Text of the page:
DGIST Finds Protein to Stop Acute Cerebral Hemorrhage
- DGIST’s principal researcher Won Bae Jeon and Professor Jong Eun Lee of Yonsei University have identified the mechanism of thermo-sensitive elastin-like polypeptide to control acute intracerebral hemorrhage and accelerate regeneration of nerves–
- It is expected to be used to develop biopharmaceutical for hemostasis of cerebral hemorrhage and brain tissue regeneration -
DGIST (President, Sang Hyuk Son) announced on June 29, Thursday, that a research team led by principal researcher Won Bae Jeon at DGIST’s Companion Diagnostics and Medical Technology Research Group conducted a joint research with the research team of Professor Jong Eun Lee at Yonsei University’s College of Medicine and found a thermally responsive elastin-like polypeptide (ELP), a protein that controls acute intracerebral hemorrhage and accelerates nerve regeneration. The thermo-responsive ELP are cell-attaching proteins that are soluble in water at room temperature, but are transformed to insoluble gel at body temperature, which is around 37 degrees Celsius.
Brain hemorrhage, which can occur in the human brain, including intraventricular hemorrhage, intracerebral hemorrhage and subarachnoid hemorrhage, is known to be a brain disease that causes permanent disability, such as paralysis or language disorder, or results in a high mortality rate.
Cerebral hemorrhage accounts for 10-15% of all stroke patients, and the mortality rate is 30-50% within 30 days of onset. However, there are no effective hemostatic methods or therapies to stop bleeding within the first 6 hours of acute intracerebral hemorrhage.
The two research teams used laboratory rats and artificially induce intracerebral hemorrhage. Then, they injected right internal carotid artery with a thermally responsive elastin-like polypeptide solution and observed that the volume of hematoma was significantly reduced in the rats injected with the polypeptide solution.
Through the biochemical and immunological analysis, the teams have identified the mechanism that thermo-responsive elastin-like polypeptides play a role to block physically damaged cerebral blood vessels by building a protein nanostructure in the form of self-assembled gel and simultaneously accelerate vascular restoration by binding to the vascular endothelium.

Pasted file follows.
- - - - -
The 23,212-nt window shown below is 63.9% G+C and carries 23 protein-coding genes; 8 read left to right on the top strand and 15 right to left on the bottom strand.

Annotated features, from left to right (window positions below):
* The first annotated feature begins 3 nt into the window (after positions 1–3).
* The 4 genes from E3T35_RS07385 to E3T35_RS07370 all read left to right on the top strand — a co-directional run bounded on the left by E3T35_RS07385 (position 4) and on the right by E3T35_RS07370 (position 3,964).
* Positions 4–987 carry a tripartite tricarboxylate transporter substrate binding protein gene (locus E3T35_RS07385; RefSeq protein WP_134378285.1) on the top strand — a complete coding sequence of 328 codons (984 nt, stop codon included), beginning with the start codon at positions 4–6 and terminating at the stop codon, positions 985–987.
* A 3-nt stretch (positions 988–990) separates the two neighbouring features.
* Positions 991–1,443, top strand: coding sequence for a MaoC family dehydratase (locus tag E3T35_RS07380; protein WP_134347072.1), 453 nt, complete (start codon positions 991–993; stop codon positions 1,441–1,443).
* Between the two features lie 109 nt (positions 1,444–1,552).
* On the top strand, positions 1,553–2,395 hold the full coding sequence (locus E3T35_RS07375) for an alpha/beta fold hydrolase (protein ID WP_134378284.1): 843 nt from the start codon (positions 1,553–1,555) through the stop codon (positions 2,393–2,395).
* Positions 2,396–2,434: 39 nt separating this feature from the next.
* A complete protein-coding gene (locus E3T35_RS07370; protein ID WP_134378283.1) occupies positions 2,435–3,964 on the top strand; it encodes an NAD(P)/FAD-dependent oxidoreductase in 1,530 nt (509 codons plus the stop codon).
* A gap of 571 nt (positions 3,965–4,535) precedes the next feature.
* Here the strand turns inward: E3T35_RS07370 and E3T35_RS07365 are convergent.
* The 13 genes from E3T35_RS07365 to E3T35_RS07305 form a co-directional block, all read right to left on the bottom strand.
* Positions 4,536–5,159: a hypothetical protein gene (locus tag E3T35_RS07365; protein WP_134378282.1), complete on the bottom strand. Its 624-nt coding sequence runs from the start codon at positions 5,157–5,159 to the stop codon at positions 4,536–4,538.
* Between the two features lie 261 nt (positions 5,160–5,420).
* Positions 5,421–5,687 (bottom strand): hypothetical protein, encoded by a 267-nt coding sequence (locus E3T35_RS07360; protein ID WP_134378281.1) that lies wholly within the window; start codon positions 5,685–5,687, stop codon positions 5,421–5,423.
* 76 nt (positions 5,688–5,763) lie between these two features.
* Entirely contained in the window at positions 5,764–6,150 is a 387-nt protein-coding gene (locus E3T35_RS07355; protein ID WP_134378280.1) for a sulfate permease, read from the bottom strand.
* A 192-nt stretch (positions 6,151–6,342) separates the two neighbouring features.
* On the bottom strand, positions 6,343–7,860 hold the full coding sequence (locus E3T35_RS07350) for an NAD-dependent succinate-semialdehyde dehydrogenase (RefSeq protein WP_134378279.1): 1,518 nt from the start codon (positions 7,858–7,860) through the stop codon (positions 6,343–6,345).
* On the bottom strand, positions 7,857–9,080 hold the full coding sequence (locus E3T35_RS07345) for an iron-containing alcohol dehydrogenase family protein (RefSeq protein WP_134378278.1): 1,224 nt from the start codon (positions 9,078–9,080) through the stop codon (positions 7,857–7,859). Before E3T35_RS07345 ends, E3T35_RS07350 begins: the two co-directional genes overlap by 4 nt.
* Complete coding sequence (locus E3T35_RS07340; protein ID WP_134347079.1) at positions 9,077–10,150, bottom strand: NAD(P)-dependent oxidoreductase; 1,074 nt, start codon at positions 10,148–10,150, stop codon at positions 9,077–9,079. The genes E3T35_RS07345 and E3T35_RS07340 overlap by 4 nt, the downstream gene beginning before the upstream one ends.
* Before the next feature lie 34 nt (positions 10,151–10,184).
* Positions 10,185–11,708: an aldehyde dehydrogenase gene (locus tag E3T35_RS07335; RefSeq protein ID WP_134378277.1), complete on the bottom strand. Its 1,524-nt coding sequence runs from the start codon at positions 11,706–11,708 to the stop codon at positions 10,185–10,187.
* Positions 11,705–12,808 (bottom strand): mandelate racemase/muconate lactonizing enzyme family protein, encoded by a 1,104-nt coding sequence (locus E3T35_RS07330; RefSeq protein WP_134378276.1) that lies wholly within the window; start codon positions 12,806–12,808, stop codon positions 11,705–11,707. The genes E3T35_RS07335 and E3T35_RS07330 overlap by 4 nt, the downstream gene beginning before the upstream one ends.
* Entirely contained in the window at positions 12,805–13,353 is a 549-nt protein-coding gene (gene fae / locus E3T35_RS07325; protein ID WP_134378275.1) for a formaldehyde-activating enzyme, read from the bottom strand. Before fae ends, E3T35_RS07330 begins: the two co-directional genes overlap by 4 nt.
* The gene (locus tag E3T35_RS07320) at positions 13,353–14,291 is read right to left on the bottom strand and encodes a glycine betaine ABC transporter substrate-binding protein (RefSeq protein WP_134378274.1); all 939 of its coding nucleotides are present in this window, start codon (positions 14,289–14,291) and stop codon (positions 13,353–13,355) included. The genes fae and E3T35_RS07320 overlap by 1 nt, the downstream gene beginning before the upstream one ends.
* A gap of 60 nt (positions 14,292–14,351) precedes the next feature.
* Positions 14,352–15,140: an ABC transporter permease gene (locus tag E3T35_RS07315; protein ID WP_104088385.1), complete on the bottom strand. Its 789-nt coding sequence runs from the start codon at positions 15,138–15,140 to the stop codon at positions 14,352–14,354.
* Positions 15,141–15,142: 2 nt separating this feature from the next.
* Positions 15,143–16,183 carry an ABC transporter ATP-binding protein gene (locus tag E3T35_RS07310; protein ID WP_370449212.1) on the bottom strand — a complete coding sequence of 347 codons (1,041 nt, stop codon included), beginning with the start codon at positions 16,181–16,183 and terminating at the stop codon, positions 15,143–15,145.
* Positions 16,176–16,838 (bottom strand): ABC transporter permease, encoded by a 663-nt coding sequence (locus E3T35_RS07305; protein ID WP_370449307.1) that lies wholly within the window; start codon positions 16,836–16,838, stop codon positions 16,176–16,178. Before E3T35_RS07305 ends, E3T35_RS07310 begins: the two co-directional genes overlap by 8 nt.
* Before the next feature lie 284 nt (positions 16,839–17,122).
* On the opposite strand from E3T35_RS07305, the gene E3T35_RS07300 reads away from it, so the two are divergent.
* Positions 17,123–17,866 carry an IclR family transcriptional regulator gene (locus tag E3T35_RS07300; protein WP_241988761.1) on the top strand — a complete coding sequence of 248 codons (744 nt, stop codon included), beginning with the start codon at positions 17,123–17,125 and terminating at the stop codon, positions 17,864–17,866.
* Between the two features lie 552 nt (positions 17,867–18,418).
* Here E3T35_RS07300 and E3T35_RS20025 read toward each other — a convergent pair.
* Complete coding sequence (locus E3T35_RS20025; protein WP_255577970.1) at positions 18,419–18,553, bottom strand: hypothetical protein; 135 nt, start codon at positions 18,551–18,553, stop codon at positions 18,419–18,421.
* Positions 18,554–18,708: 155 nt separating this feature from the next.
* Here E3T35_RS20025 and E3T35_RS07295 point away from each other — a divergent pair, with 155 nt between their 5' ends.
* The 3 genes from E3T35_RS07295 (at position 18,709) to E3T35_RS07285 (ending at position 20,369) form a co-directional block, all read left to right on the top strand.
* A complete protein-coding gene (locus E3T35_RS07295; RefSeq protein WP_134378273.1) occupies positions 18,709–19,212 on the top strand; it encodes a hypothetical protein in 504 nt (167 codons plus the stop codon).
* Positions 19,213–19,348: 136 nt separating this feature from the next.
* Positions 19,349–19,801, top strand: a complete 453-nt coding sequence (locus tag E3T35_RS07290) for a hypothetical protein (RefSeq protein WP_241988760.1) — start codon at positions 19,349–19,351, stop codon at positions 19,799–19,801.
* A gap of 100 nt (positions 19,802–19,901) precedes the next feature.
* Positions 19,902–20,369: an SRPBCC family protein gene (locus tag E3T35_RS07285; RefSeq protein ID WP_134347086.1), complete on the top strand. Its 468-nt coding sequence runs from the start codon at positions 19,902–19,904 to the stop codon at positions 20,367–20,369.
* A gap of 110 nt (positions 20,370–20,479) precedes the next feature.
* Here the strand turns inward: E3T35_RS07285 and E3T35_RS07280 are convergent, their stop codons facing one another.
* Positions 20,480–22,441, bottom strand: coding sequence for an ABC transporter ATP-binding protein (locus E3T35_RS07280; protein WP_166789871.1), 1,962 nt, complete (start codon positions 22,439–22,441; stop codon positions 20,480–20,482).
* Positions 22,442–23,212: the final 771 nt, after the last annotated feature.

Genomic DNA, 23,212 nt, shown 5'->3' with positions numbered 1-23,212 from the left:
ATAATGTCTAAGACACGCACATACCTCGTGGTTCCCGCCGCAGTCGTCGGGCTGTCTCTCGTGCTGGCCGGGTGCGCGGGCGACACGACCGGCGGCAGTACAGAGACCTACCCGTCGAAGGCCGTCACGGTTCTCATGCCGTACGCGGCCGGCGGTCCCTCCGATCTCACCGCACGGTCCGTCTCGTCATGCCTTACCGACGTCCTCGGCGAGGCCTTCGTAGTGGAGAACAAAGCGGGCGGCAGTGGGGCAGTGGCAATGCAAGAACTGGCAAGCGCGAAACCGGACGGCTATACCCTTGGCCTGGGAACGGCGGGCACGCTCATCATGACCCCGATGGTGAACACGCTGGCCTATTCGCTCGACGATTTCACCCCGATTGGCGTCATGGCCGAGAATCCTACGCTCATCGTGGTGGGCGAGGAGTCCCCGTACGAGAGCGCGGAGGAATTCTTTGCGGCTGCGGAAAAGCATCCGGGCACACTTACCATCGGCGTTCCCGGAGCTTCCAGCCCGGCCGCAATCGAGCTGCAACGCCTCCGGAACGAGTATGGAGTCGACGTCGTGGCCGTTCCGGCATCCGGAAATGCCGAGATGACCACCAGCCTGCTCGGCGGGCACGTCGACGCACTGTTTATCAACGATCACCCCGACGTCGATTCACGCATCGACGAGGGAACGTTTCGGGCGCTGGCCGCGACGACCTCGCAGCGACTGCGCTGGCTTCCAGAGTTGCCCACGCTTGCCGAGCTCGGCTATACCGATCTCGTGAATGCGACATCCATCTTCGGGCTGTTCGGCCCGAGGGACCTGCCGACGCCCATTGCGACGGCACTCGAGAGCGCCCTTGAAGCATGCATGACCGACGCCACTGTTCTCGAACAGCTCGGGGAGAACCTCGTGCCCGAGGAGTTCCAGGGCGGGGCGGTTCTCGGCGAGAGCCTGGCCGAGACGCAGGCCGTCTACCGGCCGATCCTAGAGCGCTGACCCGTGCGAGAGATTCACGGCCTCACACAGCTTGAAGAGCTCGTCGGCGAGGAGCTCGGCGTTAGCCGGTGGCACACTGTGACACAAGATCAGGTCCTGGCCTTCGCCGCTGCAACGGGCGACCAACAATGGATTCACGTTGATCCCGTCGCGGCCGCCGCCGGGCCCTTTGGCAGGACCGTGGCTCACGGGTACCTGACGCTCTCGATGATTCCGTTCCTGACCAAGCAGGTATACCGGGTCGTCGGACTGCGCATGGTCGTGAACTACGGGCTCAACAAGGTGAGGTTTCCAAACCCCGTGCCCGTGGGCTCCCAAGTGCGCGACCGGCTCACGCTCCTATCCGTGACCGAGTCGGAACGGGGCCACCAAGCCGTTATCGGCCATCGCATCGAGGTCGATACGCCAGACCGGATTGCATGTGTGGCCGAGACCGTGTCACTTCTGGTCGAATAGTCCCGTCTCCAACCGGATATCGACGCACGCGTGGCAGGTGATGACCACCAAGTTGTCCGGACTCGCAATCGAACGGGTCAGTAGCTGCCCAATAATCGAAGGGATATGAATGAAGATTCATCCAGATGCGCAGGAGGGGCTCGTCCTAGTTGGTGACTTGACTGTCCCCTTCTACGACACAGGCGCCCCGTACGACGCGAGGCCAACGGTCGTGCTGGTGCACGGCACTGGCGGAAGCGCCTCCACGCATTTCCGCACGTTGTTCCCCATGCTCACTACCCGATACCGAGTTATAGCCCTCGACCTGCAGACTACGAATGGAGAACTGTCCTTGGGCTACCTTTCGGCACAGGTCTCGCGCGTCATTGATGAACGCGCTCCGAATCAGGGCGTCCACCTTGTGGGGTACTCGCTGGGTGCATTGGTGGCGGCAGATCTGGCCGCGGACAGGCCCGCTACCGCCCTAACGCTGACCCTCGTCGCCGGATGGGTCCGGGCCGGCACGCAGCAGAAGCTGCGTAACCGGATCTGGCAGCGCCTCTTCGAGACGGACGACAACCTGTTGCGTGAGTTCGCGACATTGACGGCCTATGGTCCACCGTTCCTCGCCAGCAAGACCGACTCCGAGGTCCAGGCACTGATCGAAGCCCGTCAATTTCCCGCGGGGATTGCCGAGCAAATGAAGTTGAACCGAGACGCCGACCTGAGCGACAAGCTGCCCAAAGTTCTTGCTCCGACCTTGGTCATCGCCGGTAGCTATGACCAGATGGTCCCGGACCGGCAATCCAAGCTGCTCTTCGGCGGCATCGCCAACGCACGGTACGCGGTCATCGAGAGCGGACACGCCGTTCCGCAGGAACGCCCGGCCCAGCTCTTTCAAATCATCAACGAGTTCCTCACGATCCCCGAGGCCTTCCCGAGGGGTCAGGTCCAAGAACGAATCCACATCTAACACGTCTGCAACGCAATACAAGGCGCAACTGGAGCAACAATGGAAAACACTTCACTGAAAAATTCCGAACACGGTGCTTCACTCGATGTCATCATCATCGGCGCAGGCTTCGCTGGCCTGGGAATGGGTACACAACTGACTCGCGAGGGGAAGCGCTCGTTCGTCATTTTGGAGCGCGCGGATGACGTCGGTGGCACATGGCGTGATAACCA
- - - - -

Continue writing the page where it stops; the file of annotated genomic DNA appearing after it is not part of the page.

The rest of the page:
In addition, the joint research team anticipates that there would be no toxicity or side effects as the peptide gel produced in the cerebral hemorrhage region will not only have a hemostatic effect, but also stimulate brain tissue regeneration then the gel will be decomposed into amino acids and release into the urine.
Thermo-responsive elastin-like polypeptides can be used for the treatment of intracerebral hemorrhage including hypertensive cerebral hemorrhage, Willis" arterial ring obstruction (Moyamoya disease) and other particular cerebral hemorrhage. Moreover, it is expected to be used as a hemostatic agent in the operation of removing cerebral hematoma.
The principal researcher Won Bae Jeon states "While there is no proper treatment to stop bleeding in the early stage of acute intracerebral hemorrhage, this study suggests the possibility of developing hemostatic therapies using thermo-responsive elastin-like polypeptide proteins." He added “We will continue further researches to develop biopharmaceuticals for hemostatic therapy for intracerebral hemorrhage and brain tissue regeneration by optimizing the molecular weight and cell binding capacity of polypeptides."
This study has been published in the online edition of Nanomedicine: Nanotechnology, Biology, and Medicine on June 26. The study was supported by the Ministry of Science, ICT and Future Planning’s brain science source technology development project and the senior researcher support project.
For more information, contact :
Principal Researcher Won Bae JEON
Companion Diagnostics and Medical Technology Research Group
Daegu Gyeongbuk Institute of Science and Technology (DGIST)